The best kept secret in the Las Vegas Valley is no longer a secret.
Not after completing his transformation from an unheralded, anonymous prospect to a five-star recruit. Not after getting scholarship offers from some of the country’s top colleges. Not after securing an invitation from USA Basketball to its junior national team training camp at the Final Four.
“I’ve always wanted to be able to be a part of Team USA,” Trinity International junior point guard Daishen Nix said. “It’s always been a big achievement for me.”
Nix, a 6-foot-5-inch, 210-pound Alaska native who moved to Las Vegas before high school, will join 54 of the nation’s top prep players at the junior national team training camp from Friday to Sunday in Minneapolis.
He hopes to prove that he is indeed worthy of the ranking bestowed upon him after years of anonymity and is looking forward to competing against the best of the best.
Nix also will attend the Final Four games with the rest of the invitees, including local standouts Jaden Hardy and Richard Isaacs of Coronado.
“He was so excited. … A kid from Alaska born and raised, then moving to Vegas, all of his dreams are starting to come true,” said Nix’s mother, Mina Tupuola. “The first couple years we were here but we didn’t really see much traction in his career path. The last nine months, it’s been a roller-coaster, uphill ride.”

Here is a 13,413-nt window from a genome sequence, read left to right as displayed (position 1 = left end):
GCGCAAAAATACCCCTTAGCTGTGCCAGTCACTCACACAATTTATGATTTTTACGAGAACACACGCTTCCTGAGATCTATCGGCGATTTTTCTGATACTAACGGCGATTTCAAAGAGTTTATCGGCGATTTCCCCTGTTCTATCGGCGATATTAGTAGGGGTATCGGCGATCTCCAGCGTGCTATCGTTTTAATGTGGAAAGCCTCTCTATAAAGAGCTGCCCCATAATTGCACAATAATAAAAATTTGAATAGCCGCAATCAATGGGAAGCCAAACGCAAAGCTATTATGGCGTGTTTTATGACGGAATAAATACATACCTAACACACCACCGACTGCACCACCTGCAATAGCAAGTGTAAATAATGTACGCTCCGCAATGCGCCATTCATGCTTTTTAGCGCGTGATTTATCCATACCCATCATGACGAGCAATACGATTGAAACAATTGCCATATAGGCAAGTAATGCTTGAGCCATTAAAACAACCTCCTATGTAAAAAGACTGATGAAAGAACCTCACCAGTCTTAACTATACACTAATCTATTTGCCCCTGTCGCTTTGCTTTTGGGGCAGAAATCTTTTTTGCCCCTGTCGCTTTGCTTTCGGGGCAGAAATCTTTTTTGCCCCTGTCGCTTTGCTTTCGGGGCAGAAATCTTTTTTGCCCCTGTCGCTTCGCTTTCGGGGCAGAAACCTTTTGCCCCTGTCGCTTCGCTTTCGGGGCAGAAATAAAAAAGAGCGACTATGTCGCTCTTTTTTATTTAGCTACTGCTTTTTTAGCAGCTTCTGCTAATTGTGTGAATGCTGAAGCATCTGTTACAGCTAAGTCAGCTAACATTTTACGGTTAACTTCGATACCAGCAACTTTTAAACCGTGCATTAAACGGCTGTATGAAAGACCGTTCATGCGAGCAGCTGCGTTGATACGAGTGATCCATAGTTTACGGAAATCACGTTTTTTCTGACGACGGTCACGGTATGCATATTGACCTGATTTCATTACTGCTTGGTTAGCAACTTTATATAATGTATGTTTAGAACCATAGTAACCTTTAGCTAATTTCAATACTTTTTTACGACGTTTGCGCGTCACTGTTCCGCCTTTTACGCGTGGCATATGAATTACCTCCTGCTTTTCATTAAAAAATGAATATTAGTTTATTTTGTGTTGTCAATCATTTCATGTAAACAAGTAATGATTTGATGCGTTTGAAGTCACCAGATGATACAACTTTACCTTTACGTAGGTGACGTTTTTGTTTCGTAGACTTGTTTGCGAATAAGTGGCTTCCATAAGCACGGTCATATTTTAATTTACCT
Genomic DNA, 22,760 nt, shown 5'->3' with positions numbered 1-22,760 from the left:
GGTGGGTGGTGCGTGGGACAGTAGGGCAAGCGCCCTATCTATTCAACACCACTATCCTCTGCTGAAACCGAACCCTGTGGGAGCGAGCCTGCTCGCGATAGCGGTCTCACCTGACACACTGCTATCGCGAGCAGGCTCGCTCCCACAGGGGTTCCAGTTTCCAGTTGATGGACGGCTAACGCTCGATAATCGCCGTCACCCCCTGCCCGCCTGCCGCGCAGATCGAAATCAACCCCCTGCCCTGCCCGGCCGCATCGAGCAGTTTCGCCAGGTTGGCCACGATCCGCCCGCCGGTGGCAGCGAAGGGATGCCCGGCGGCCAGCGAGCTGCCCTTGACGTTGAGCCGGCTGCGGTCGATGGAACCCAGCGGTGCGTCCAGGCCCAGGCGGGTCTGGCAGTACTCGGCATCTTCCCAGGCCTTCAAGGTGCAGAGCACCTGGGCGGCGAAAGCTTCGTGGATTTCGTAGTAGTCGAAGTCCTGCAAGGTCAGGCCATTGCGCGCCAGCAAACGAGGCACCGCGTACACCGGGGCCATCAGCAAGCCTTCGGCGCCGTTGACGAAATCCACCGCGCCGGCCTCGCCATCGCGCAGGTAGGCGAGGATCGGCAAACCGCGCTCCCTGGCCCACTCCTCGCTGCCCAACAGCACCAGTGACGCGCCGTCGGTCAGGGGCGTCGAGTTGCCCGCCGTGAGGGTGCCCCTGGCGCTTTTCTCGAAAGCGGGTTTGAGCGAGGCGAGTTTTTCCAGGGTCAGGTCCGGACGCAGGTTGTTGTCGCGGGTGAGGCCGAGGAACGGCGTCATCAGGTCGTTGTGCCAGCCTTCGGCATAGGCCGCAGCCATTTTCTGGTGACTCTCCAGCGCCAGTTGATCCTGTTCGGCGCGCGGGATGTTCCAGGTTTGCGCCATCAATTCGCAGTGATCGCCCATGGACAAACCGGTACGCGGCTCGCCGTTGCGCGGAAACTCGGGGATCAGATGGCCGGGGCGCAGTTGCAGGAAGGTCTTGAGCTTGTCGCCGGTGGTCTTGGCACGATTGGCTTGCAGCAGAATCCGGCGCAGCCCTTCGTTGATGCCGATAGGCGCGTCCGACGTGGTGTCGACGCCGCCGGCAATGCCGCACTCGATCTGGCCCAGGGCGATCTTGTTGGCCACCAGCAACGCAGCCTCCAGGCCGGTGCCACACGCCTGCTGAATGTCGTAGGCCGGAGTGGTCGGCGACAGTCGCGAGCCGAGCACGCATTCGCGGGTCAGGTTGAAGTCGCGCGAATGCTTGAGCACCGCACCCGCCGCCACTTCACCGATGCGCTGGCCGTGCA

Nix, 17, emerged during his freshman season as a Division I prospect, but played most of his first two years at Trinity International devoid of the attention that typically follows top prospects.
He instead focused on his individual development and blossomed through tedious repetition into a sturdy, pure point guard.
“I told everyone that would listen that he’s the best point guard in the country. But he doesn’t know it yet and hasn’t developed into it yet,” Trinity International coach Greg Lockridge said. “As time went on, he started to see it himself. Now his chest is out, his confidence is sky high and he’s starting to come into his own.”
Nix excelled last summer against some of the country’s best players in the Fab 48 tournament at Bishop Gorman and parlayed his success into scholarship offers from high-major universities.
He starred locally in December at the Tarkanian Classic and averaged 19.9 points, 6.2 rebounds and 5.1 assists on the Grind Session — the league of prep schools in which Trinity International plays — to earn five-star billing and the accompanying double teams and game plans tailored to exploit his weaknesses.
Nix struggled at times with ball security amid relentless pressure from opposing teams, but Lockridge is certain his point guard will adjust and views this weekend as continuation of his maturation.
And another chance to prove himself among the elite.
“It (feels) good, because I’ve never had a target on my back,” Nix said. “I’ve always had to work for everything, but a target on my back makes it even better. My motivation is there. I get motivated more.”
Joining Nix at the camp will be Hardy, a 6-5 sophomore who is the top shooting guard in his class, and Isaacs, a 6-1 freshman who is among the top point guards in his class.